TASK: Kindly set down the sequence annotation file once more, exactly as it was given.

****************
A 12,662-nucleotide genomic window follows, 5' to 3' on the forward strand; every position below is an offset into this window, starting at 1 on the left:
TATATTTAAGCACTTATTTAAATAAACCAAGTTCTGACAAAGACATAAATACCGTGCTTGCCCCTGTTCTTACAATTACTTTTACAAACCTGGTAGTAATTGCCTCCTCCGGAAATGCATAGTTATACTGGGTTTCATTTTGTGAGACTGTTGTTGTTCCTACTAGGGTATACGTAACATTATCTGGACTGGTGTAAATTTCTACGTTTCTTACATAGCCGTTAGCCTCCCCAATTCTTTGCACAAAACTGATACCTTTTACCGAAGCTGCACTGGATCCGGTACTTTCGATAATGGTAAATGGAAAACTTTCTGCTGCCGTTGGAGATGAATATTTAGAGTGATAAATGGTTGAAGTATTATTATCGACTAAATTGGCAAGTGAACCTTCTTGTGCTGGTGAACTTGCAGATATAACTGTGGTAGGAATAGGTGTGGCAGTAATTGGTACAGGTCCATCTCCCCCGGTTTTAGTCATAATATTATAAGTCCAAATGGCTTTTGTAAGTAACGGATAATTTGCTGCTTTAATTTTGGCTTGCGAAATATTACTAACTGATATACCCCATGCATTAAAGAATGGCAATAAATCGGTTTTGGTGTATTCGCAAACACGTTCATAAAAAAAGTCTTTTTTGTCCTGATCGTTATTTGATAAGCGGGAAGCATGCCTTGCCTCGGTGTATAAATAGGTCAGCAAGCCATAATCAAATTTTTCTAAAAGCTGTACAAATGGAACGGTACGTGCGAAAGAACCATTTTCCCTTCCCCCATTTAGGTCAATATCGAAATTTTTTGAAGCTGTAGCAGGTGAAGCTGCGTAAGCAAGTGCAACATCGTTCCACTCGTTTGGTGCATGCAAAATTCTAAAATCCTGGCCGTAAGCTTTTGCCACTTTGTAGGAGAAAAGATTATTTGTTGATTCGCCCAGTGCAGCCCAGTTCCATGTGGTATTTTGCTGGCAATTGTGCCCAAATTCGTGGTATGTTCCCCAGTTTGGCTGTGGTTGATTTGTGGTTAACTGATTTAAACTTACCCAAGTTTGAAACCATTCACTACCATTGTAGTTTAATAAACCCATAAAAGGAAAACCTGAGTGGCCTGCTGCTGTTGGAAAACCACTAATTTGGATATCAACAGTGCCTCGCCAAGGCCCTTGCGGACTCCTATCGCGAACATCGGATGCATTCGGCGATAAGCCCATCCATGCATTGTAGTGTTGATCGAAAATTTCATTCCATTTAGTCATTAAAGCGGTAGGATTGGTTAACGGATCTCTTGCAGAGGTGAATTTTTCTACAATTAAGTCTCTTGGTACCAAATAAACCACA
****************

A 12,662-nucleotide genomic window follows, 5' to 3' on the forward strand; every position below is an offset into this window, starting at 1 on the left:
TATATTTAAGCACTTATTTAAATAAACCAAGTTCTGACAAAGACATAAATACCGTGCTTGCCCCTGTTCTTACAATTACTTTTACAAACCTGGTAGTAATTGCCTCCTCCGGAAATGCATAGTTATACTGGGTTTCATTTTGTGAGACTGTTGTTGTTCCTACTAGGGTATACGTAACATTATCTGGACTGGTGTAAATTTCTACGTTTCTTACATAGCCGTTAGCCTCCCCAATTCTTTGCACAAAACTGATACCTTTTACCGAAGCTGCACTGGATCCGGTACTTTCGATAATGGTAAATGGAAAACTTTCTGCTGCCGTTGGAGATGAATATTTAGAGTGATAAATGGTTGAAGTATTATTATCGACTAAATTGGCAAGTGAACCTTCTTGTGCTGGTGAACTTGCAGATATAACTGTGGTAGGAATAGGTGTGGCAGTAATTGGTACAGGTCCATCTCCCCCGGTTTTAGTCATAATATTATAAGTCCAAATGGCTTTTGTAAGTAACGGATAATTTGCTGCTTTAATTTTGGCTTGCGAAATATTACTAACTGATATACCCCATGCATTAAAGAATGGCAATAAATCGGTTTTGGTGTATTCGCAAACACGTTCATAAAAAAAGTCTTTTTTGTCCTGATCGTTATTTGATAAGCGGGAAGCATGCCTTGCCTCGGTGTATAAATAGGTCAGCAAGCCATAATCAAATTTTTCTAAAAGCTGTACAAATGGAACGGTACGTGCGAAAGAACCATTTTCCCTTCCCCCATTTAGGTCAATATCGAAATTTTTTGAAGCTGTAGCAGGTGAAGCTGCGTAAGCAAGTGCAACATCGTTCCACTCGTTTGGTGCATGCAAAATTCTAAAATCCTGGCCGTAAGCTTTTGCCACTTTGTAGGAGAAAAGATTATTTGTTGATTCGCCCAGTGCAGCCCAGTTCCATGTGGTATTTTGCTGGCAATTGTGCCCAAATTCGTGGTATGTTCCCCAGTTTGGCTGTGGTTGATTTGTGGTTAACTGATTTAAACTTACCCAAGTTTGAAACCATTCACTACCATTGTAGTTTAATAAACCCATAAAAGGAAAACCTGAGTGGCCTGCTGCTGTTGGAAAACCACTAATTTGGATATCAACAGTGCCTCGCCAAGGCCCTTGCGGACTCCTATCGCGAACATCGGATGCATTCGGCGATAAGCCCATCCATGCATTGTAGTGTTGATCGAAAATTTCATTCCATTTAGTCATTAAAGCGGTAGGATTGGTTAACGGATCTCTTGCAGAGGTGAATTTTTCTACAATTAAGTCTCTTGGTACCAAATAAACCACA